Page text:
Taking its title from James Baldwin’s 1953 Harper’s magazine essay ”Stranger in the Village” about the author’s experience as an African-American living in an all-white village in Switzerland, Rashid Johnson’s show “Stranger” explores notions of foreignness and the exotic after a two-month residency for the artist at Hauser & Wirth’s farmhouse in rural Somerset, England. For Johnson, the bucolic English setting accentuates a sense of dislocation.
The show begins in a brick-walled former Threshing Barn, where Johnson has positioned four stacks of black steel cube grids that evoke Sol Lewitt. Lush tropical plants thrust upward and outward, bursting through the frames, alongside yellow shea-butter sculptures with crude faces gouged into them. Other materials include parachute fabric, neon light tubes, and selected books about “otherness” including Albert Camus’s The Stranger, Harold Cruse’s The Crisis of the Negro Intellectual, and Paul Beatty’s Booker Prize-winning The Sellout.
The large-scale arrangements of palms, yuccas, cactuses, and cheese plants refusing to be contained by the black cage-like frames make an odd juxtaposition with the tidy green fields and farmhouses visible through the windows. The gaping eyes and mouths of the butter sculptures add to the impression of four plant monsters uprooted from the jungle and transposed to the countryside. From this animated immersive space one moves to a white room hung with four black-and-white oil-on-cotton rag works labeled Untitled Anxious Drawing. At first glance, they look like grids of abstract black patterns on white ground, but then the grids appear to divide into rows of worried faces peering out through hollow eye sockets with crosshatch mouths.
Employing masks and tropical foliage as leitmotifs, Johnson develops the themes of escape and alienation, all of which might be considered a counterpart to his 2016 show “Fly Away” at Hauser & Wirth in New York, before the U.S. presidential election. The “Anxious Drawings” that Johnson created in Somerset after Donald Trump’s inauguration hark back to his “Untitled Anxious Audience” series, featuring multitudes of fearful faces daubed in black soap and wax on ceramic tile panels, underscoring a persistent sense of collective disquiet.
The sense of unease culminates in the next room, where the viewer is confronted by three ghoulish mask-like faces leering out of ceramic-tile grids, some of which are smashed. A small neon sign urges: RUN. The most theatrical room in the show, it is also the most powerful. Johnson created the square faces by painting black soap and wax on the tile planes and then used a blow torch to melt holes for eyes, mouth, and nose. The process gives the faces a charred, abject appearance, heightened by the gravity-induced stream of drips from necks that evoke blood from severed heads. Beyond alluding to the current sociopolitical climate, these two unsettling works—titled Untitled Clowns—suggest the persecution of the African-Americans through history, recalling the not-so-distant days of lynchings and the recent spate of police killings.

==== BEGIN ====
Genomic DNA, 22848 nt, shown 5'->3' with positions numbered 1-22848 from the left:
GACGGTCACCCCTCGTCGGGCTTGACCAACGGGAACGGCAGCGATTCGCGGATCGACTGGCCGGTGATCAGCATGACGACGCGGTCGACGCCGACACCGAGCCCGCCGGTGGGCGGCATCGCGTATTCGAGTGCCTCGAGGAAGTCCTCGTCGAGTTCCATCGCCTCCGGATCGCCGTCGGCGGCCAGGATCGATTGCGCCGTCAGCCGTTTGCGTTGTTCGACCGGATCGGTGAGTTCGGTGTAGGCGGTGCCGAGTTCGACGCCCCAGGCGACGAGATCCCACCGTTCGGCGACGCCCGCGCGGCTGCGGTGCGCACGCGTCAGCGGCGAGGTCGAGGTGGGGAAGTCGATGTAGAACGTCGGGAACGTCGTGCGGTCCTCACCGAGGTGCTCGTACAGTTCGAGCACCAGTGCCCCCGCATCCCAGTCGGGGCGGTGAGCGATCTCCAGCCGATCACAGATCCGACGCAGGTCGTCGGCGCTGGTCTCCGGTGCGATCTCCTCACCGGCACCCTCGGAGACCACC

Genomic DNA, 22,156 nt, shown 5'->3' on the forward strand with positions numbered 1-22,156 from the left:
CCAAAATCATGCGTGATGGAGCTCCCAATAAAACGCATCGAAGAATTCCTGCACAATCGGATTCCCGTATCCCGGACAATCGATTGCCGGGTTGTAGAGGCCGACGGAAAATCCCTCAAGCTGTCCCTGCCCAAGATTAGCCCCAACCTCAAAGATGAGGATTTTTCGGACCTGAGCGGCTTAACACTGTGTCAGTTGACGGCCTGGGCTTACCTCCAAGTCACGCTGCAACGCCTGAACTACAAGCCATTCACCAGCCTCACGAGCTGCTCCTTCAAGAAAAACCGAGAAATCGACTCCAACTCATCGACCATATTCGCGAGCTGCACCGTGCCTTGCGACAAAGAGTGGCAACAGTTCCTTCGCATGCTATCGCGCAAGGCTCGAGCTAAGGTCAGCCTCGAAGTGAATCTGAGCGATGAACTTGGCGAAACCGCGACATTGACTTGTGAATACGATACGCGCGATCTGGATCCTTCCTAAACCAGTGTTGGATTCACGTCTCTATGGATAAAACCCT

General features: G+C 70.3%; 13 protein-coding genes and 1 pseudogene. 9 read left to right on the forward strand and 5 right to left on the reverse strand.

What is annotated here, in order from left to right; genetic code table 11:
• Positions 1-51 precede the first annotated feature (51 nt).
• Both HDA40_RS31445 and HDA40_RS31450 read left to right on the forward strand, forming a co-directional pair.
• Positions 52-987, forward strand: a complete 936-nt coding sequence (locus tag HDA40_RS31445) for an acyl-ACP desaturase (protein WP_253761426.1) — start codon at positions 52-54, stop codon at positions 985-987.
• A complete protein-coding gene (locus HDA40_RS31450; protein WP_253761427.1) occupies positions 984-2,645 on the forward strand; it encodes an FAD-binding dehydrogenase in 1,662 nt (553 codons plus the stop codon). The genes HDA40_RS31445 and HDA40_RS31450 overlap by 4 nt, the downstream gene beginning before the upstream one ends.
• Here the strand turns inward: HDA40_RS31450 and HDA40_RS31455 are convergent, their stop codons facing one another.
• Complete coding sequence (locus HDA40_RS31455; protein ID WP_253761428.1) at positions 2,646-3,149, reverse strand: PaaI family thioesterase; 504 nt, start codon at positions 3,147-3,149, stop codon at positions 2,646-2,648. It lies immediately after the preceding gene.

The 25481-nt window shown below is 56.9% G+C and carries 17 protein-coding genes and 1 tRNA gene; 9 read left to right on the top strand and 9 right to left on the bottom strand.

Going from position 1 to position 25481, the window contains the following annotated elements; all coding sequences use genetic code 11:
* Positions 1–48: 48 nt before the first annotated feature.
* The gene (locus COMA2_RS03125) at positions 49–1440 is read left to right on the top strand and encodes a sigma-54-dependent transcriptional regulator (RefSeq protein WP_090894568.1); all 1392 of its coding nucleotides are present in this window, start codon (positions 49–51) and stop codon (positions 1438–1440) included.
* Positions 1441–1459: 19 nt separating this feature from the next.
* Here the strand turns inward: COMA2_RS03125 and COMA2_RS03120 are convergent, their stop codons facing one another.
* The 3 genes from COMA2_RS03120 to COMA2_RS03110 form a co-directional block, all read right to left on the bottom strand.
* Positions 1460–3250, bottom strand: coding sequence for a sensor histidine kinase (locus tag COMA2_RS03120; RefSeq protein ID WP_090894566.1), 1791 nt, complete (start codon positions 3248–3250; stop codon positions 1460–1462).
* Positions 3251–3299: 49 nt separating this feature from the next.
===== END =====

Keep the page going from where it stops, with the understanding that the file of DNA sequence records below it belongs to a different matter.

The last two rooms are hung with Johnson’s magnificent collage paintings presenting found images of Africa, including tribal masks, lush jungles, majestic palms, and idyllic beaches. The large vinyl panels are arranged in diamond formations of layered and fragmented photographs daubed with spray paint and melted black oil stick. These works evoke the modernists’ fascination with African exotica while also incorporating Johnson’s personal history. His use of African materials such as shea butter and black soap alludes to his upbringing in Chicago and efforts by his own and other African-American families to connect to their heritage through such products. Johnson seems to be navigating his own identity through this profusion of cultural references while deconstructing Western concepts of Africanness.
Johnson’s show stirs up urgent issues that go beyond America, speaking to a global anxiety amid rising nationalism, intensifying conflicts, and massive population displacement. And closest to where it awaits visitors, as England grapples with the xenophobia and resentment in last summer’s Brexit vote, the exhibition resonates in its own particular way.